Making a difference, March albums stand up and push back. Taking charge, neo-soul vocalist JUDITH HILL’s intergalactic glam, “Baby, I’m Hollywood,” granular mechanic VISIONIST’s cognitive bog, “A Call to Arms,” and rhythmic dissidents FLOATIE’s jittery art-rock metronomics, “Voyage Out,” upstage and uncage. Step outside the line with reunited indie-hipsters DEPARTURE LOUNGE’s precarious scenarios, “Transmeridian,” cerebral beat-poets TUNE-YARDS’ glitch-funky slam-dunks, “sketchy,” or posh post-punks PALM GHOSTS’ malevolent magnificence, “Lifeboat Candidate.” Rise!
Middle Kids - Today We’re The Greatest
Album title: Today We’re The Greatest
Record Label: Domino
Touched in sorrow, bolstered by hope and celebrated with authentic pop-rock sincerity, Middle Kids’ subtly cuddly comforts turn universally felt confessions into warm-blanket anthems steeped in pliable vitality, unpretentious energy and exemplary empathy. Direct sentiments sent into gorgeous choruses, piercing lyrics dispensed with personal emphasis, “Greatest,” engages book-smart hooks, guitar-driven rhythms and disarming harmonies into building beautifully potent emotional connections.
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William the Conqueror - Maverick Thinker
Album title: Maverick Thinker
Record Label: Chrysalis Records
Boxcar heartache rumbling in weathered leathery roadhouse blow-outs, “Thinker,” swings in rustic shuffles rocking lonesome locomotion with gritty vision, slithering commitments and fleece-lined teases. Cool bruisers and Faustian roust-abouts, William The Conqueror chase steam-powered demons in roots-infused collusion, streetwise preachers blessed in pithy expressions and dressed in grinning brimstone shakedowns for rowdy congregations seeking greasy hobo poetry for stone-cold showdowns.
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Genesis Owusu - Smiling With No Teeth
Album title: Smiling With No Teeth
Record Label: House Anxiety
Fortified in rapid chatter, super-shiny hooks and rock-solid beats, Owusu feasts on plush hustles unfolding whip-smart soul, runaway funk and star-struck R&B, smoked, provoked and coated in suave pop-art. Rent-party kick-starters, sunshine jive and sweet molasses raps, “Smiling,” piles influences on innovations, reshaping familiar pillaging into fresh perspectives whose seamless grooves slide in stylish sci-fi boogie and revolutionary hip-hop voodoo.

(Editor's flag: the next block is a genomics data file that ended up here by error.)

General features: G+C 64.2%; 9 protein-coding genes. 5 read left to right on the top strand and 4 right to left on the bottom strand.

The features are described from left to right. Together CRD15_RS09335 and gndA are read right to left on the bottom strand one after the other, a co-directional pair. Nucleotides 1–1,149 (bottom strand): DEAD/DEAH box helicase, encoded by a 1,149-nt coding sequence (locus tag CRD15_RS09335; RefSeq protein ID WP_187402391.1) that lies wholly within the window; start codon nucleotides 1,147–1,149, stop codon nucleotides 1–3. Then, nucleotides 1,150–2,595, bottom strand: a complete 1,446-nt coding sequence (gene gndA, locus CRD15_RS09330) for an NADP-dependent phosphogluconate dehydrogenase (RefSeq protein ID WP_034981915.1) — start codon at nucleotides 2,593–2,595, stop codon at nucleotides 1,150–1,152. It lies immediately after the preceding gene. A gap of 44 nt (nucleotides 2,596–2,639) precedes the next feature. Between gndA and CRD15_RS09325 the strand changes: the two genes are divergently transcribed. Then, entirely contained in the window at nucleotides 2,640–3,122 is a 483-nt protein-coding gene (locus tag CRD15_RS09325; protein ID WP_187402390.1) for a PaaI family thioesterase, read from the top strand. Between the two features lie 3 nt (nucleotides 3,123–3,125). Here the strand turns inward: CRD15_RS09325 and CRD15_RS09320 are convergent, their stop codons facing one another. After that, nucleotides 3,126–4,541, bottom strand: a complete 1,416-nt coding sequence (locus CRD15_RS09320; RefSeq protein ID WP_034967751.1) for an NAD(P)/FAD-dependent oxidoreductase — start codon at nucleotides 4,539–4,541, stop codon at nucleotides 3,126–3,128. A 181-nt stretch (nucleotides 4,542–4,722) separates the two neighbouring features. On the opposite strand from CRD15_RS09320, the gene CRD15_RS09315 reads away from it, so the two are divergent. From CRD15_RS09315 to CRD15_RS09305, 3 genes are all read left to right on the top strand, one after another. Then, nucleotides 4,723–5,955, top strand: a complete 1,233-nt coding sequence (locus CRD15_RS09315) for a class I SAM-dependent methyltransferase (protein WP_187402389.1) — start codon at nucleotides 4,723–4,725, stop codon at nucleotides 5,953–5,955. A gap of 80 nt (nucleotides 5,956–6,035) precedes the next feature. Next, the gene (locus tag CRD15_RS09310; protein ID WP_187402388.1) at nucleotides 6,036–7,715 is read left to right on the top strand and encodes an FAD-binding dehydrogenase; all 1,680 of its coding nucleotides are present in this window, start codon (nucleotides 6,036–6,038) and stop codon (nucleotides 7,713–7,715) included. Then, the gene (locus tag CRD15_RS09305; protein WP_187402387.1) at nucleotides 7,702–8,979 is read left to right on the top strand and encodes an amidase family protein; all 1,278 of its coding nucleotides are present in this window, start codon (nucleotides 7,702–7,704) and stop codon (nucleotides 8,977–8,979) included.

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Rachika Nayar - Our Hands Against The Dusk
Album title: Our Hands Against The Dusk
Record Label: NNA Tapes
Fractured scratches running through mortared corridors, “Dusk,” thrusts stuttering fluctuations onto shredded meshes, saturated waves bending and blending through modulated vapors, discreet tweaks and knitted glitches. Tranquil guitar loops routed through ambient samples, Nayar’s electronic monuments crumble from static magic to stark mirages, morphing and contorting with phantom randomness beneath the repetitive sedative chemistry replenishing propulsive convulsions with disruptive ruptures.
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Painted Shrines - Heaven and Holy
Album title: Heaven and Holy
Record Label: Woodist
Longing songs lit in cross-stitched riffs, Painted Shrines’ night-riding nomads flit and shift in gossamer folk-rock floating on hollow-bodied jangle, wrangling bewitching innocence and soluble melancholy baptized in galloping ballads. Finely tuned tapestries spinning timid yarns from hazy Merseybeat, “Holy,” strums with wide-eyed wonder over growing corrosion, sparse remarks soaked in electric effervescence and six-string shimmer gripped in fleet-footed fevers.
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Sunburned Hand of the Man - Pick A Day To Die
Album title: Pick A Day To Die
Record Label: Three-Lobed Recordings
Wildly primal molten commotion meets marauder’s caution and hell-bound humor as, “Pick,” risks exploding myths, unraveling free-rock ragers alongside edible meditations; self-guided tours through cosmic-blues stews, deep-fried Krautrock and chilled twang. Sinister and surreal with dangerous impatience raising rootless moods, Jekyll and Hyde musical pirates SHOTM’s fiendish schizophrenia hides scintillating divinity inside flexing psychedelics reflecting insurgent births and alternative odysseys.
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Between sequential alchemist JANE WEAVER’s alt-pop frolics, “Flocks,” studio humanists LOST GIRLS’ electro-mesmerized diatribes, “Menneskekollekivet,” and British singer-songwriter BEN HOWARD’s inventive reflections, “Collection at the Whiteout,” March releases get lost in the crowd. Escape into introspective indie-rocker IAN SWEET’s transformative storms, “Show Me How You Disappear,” or deep-sourced sorcery from WITCH CAMP (GHANA)’s absorbing field recordings, “I’ve Forgotten Now Who I Used to Be,” before melting into narcotic astronauts MINT JULEP’s cyber-sated complacency, “In a Deep & Dreamless Sleep,” and compassionate naturalist LEANNE BETASAMOSAKE SIMPSON’s stoic folk, “Theory of Ice.”